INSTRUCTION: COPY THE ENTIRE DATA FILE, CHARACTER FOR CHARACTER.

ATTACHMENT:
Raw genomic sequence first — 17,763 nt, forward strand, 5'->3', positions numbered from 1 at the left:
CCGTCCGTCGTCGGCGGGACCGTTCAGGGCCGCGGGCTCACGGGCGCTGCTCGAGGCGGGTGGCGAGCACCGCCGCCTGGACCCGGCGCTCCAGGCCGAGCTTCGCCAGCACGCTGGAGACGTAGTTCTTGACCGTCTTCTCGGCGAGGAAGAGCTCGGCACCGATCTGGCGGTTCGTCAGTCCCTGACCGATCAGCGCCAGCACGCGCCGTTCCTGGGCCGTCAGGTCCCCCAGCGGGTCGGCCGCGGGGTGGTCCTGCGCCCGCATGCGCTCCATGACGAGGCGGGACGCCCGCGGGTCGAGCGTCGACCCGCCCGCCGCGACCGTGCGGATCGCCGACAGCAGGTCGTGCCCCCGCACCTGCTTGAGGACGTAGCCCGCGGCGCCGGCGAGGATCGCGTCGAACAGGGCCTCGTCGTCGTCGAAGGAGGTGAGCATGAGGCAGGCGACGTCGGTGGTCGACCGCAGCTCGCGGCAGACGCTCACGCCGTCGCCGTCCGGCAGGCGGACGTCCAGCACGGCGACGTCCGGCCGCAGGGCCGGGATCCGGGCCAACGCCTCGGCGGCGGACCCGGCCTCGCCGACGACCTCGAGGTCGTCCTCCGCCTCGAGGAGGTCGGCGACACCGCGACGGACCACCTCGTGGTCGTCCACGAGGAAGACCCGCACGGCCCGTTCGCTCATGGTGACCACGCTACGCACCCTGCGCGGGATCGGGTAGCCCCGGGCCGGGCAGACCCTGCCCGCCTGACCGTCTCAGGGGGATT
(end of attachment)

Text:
Raw genomic sequence first — 17,763 nt, forward strand, 5'->3', positions numbered from 1 at the left:
CCGTCCGTCGTCGGCGGGACCGTTCAGGGCCGCGGGCTCACGGGCGCTGCTCGAGGCGGGTGGCGAGCACCGCCGCCTGGACCCGGCGCTCCAGGCCGAGCTTCGCCAGCACGCTGGAGACGTAGTTCTTGACCGTCTTCTCGGCGAGGAAGAGCTCGGCACCGATCTGGCGGTTCGTCAGTCCCTGACCGATCAGCGCCAGCACGCGCCGTTCCTGGGCCGTCAGGTCCCCCAGCGGGTCGGCCGCGGGGTGGTCCTGCGCCCGCATGCGCTCCATGACGAGGCGGGACGCCCGCGGGTCGAGCGTCGACCCGCCCGCCGCGACCGTGCGGATCGCCGACAGCAGGTCGTGCCCCCGCACCTGCTTGAGGACGTAGCCCGCGGCGCCGGCGAGGATCGCGTCGAACAGGGCCTCGTCGTCGTCGAAGGAGGTGAGCATGAGGCAGGCGACGTCGGTGGTCGACCGCAGCTCGCGGCAGACGCTCACGCCGTCGCCGTCCGGCAGGCGGACGTCCAGCACGGCGACGTCCGGCCGCAGGGCCGGGATCCGGGCCAACGCCTCGGCGGCGGACCCGGCCTCGCCGACGACCTCGAGGTCGTCCTCCGCCTCGAGGAGGTCGGCGACACCGCGACGGACCACCTCGTGGTCGTCCACGAGGAAGACCCGCACGGCCCGTTCGCTCATGGTGACCACGCTACGCACCCTGCGCGGGATCGGGTAGCCCCGGGCCGGGCAGACCCTGCCCGCCTGACCGTCTCAGGGGGATT